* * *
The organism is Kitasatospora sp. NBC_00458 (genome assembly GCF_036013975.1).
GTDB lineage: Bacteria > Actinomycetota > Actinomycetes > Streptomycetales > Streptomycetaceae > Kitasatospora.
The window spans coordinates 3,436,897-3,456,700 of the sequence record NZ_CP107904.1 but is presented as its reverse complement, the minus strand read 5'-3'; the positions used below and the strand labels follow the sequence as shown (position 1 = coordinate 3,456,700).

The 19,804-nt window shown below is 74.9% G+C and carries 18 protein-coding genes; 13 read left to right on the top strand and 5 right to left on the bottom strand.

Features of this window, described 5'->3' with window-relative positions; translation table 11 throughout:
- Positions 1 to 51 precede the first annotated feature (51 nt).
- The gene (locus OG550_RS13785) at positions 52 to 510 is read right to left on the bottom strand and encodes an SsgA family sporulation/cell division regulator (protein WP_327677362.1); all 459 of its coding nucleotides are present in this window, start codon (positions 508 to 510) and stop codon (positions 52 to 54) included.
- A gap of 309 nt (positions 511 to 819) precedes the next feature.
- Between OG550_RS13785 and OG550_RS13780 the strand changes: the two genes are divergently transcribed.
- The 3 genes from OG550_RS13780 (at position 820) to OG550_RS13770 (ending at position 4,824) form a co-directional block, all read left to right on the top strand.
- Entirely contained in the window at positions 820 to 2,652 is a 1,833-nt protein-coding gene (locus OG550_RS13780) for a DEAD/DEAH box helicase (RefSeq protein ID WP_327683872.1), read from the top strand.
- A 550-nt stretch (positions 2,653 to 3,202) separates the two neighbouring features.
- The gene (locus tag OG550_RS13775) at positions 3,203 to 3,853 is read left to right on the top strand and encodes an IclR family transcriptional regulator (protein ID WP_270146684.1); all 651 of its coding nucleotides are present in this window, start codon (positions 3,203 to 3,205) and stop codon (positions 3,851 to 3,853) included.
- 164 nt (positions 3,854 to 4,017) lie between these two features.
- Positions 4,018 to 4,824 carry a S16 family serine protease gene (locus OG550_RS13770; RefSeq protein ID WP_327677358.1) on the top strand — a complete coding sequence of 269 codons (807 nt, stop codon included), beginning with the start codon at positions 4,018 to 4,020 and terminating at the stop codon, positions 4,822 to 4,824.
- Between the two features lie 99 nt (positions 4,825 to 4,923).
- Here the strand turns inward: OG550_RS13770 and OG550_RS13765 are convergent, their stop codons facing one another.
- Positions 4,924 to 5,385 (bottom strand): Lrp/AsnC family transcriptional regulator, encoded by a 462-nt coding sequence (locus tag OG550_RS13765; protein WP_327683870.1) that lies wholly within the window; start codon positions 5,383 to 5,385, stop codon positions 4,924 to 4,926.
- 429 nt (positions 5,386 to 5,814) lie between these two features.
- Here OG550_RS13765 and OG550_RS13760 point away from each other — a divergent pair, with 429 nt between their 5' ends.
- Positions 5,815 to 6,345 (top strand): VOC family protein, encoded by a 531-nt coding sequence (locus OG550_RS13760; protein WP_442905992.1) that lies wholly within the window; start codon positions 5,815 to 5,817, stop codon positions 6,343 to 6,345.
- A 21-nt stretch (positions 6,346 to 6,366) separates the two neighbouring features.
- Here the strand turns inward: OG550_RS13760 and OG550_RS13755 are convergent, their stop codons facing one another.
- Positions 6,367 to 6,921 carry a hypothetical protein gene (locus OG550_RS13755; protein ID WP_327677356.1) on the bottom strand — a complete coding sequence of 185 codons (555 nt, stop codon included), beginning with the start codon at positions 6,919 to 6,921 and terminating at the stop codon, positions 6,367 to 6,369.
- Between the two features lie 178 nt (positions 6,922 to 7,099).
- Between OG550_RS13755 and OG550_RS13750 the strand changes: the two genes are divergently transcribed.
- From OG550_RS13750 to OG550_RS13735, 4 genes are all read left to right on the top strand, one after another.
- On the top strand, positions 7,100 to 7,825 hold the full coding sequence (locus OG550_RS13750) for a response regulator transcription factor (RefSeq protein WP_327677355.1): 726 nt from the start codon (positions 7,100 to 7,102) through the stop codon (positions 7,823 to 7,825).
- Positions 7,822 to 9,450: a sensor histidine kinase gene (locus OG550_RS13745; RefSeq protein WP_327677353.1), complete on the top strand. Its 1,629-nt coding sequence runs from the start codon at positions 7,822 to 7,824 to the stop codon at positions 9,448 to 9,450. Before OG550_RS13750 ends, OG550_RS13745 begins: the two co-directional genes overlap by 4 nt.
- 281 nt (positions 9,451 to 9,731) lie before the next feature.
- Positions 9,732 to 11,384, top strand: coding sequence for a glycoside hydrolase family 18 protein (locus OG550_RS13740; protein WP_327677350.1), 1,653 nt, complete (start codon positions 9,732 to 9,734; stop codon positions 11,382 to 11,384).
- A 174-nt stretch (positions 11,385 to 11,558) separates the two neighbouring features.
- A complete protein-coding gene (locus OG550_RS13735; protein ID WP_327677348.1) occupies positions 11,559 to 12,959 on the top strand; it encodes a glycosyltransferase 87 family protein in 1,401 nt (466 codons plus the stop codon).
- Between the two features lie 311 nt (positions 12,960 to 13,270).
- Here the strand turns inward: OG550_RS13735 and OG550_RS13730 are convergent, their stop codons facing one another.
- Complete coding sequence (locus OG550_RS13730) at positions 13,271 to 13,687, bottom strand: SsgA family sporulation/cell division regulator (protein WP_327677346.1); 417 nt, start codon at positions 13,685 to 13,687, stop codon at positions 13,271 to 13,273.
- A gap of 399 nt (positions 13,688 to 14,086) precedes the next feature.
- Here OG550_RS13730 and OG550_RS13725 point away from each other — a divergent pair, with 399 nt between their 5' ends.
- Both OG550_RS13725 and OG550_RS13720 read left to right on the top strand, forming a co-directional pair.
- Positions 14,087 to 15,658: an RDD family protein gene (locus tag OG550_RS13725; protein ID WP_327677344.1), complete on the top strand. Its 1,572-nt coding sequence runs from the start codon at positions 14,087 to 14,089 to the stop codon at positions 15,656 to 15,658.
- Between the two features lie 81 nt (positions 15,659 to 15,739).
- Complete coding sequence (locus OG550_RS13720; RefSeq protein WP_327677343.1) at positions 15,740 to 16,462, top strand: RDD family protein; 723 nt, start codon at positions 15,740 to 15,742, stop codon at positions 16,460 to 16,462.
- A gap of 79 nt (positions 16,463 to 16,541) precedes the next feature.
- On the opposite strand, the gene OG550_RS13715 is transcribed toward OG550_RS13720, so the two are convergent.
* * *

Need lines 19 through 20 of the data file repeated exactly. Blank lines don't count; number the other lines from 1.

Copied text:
- 429 nt (positions 5,386 to 5,814) lie between these two features.
- Here OG550_RS13765 and OG550_RS13760 point away from each other — a divergent pair, with 429 nt between their 5' ends.